Actor

Software: A mathematical model of concurrent computation that treats "actors" as the universal primitives of concurrent computation.
Showbiz: A person whose profession is acting on the stage, in films, or on television.

Agent

Software: A software agent is a computer program that acts for a user or other program in a relationship of agency
Showbiz: A person who finds jobs for actors, authors, film directors, musicians, models, professional athletes, writers, screenwriters, broadcast journalists, and other people in various entertainment or broadcast businesses.

Callback

Software: Any executable code that is passed as an argument to other code, which is expected to call back (execute) the argument at a given time.
Showbiz: A follow-up interview or audition

Casting

Software: Explicitly converting a variable from one type to another
Showbiz: Employing actors to play parts in a film, play or other production. Also the act of doing same.

Client

Software: The opposite of a server
Showbiz: An actor, specifically in the context of the actor’s relationship with their agent or manager Internally at Spotlight we have both internal and external clients/customers

Client Profile

Software: A subset of the .NET framework intended to run on mobile and low-powered devices
Showbiz: An actor’s professional CV, as it appears on their agent's’ website or in various kinds of casting software and directories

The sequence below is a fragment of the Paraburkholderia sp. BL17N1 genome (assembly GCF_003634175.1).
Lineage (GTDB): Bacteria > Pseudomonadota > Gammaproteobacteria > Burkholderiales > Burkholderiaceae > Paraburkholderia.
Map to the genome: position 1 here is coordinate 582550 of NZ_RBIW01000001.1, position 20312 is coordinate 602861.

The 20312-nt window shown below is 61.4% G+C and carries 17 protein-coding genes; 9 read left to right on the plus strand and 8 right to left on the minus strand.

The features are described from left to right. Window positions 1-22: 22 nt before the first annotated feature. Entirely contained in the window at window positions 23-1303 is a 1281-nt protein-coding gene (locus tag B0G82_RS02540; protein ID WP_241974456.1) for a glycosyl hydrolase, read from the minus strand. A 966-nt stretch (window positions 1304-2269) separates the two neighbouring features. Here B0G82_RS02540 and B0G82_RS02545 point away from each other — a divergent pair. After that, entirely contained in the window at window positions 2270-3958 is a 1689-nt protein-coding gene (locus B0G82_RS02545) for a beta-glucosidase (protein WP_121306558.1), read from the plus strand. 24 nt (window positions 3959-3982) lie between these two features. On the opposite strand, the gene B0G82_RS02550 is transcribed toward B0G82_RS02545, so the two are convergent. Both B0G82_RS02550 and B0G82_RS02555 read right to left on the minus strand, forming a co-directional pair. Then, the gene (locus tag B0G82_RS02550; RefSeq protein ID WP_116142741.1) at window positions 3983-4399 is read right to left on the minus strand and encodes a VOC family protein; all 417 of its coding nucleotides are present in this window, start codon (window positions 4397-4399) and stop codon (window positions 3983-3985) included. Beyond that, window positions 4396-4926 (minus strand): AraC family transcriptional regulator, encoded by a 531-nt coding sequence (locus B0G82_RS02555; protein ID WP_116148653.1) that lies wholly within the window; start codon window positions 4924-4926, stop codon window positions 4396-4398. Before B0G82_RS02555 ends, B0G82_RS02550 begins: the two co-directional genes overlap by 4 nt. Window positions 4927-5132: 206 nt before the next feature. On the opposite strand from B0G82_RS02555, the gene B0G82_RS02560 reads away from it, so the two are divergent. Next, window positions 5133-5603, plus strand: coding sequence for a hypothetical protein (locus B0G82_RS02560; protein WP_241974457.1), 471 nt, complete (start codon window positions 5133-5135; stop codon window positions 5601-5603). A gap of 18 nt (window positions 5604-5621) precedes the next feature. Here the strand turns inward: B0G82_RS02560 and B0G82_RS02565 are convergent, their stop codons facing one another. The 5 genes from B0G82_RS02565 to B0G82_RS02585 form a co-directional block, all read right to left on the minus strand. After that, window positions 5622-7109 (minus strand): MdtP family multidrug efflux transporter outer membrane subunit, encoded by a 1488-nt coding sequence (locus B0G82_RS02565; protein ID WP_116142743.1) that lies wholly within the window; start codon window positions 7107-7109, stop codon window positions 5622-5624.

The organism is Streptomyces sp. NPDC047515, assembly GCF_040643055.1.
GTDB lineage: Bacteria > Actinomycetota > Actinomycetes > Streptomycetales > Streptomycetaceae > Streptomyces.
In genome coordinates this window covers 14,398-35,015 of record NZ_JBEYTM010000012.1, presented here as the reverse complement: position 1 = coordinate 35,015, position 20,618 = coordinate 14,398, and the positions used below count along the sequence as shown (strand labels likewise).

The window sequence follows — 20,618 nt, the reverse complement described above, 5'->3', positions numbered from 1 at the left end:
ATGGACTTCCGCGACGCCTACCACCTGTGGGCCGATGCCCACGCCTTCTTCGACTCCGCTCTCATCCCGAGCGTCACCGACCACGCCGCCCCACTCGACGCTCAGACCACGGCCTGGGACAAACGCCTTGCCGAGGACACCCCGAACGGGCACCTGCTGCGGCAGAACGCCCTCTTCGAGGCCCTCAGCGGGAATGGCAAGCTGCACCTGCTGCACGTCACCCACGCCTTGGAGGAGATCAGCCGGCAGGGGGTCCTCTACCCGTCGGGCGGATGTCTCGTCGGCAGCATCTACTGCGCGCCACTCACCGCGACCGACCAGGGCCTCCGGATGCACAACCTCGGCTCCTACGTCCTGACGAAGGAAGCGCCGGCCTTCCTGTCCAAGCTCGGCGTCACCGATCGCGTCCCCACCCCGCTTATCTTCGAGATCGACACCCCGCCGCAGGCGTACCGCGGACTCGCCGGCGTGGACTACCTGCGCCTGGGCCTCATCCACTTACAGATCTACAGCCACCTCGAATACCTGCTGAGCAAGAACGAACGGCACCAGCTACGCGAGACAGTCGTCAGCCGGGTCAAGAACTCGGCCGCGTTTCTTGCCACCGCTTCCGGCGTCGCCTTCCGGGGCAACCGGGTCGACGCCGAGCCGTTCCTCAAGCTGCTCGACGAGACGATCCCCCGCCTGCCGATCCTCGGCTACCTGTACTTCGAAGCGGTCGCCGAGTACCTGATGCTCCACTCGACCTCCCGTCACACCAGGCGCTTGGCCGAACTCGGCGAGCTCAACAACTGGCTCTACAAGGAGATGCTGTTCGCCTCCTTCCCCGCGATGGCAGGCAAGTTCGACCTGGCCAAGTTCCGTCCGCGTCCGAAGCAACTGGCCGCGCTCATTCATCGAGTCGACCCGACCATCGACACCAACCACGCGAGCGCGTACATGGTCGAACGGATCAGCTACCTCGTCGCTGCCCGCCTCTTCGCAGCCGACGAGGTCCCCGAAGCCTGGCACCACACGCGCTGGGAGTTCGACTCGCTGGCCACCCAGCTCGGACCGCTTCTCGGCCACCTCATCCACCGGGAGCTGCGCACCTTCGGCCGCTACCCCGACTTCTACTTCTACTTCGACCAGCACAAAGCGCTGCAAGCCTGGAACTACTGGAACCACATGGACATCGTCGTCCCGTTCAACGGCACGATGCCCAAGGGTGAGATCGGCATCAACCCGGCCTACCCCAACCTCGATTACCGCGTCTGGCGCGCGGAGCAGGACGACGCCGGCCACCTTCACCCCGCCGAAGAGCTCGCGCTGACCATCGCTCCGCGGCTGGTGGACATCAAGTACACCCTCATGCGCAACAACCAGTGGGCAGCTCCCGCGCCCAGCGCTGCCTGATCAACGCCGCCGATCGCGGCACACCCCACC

Double

Software: Primitive data type representing a floating-point number
Showbiz: A performer who appears in place of another performer, i.e., as in a stunt.

Mirror

Software: A copy of a system that updates from the original in near to real time, often a database or file storage system
Showbiz: An optical device that helps a performer check they’ve applied their makeup correctly

Principal

Software: Used in database mirroring to refer to the primary instance of the database
Showbiz: A performer with lines.

Production

Software: The live infrastructure and code environment
Showbiz: A film, TV or stage show, such as a professional actor might list on their acting CV.

REST

Software: Representational State Transfer - an architectural style used when building hypermedia APIs
Showbiz: What actors do between jobs.

Script

Software: A computer program written in a scripting language
Showbiz: The written dialogue and directions for a play, film or show

“Sequel”

Software: Standard pronunciation of SQL, referring to either the database query language. Also commonly refers to Microsoft’s SQL Server database product.
Showbiz: A published, broadcast, or recorded work that continues the story or develops the theme of an earlier one.

Server

Software: The opposite of a client
Showbiz: Someone working as waiting staff in a restaurant. Who is quite possibly an actor moonlighting as a server to pay the bills between acting jobs.

Spotlight

Software: The native macOS search application
Showbiz: Our company – www.spotlight.com,  “The Home of Casting” – and the directories and services we have created since 1927.

Staging

Software: A replica of a production hosting environment used to test new features and deployments.
Showbiz: The method of presenting a play or dramatic performance; also used to refer to the stage structure itself in theatre and live performance.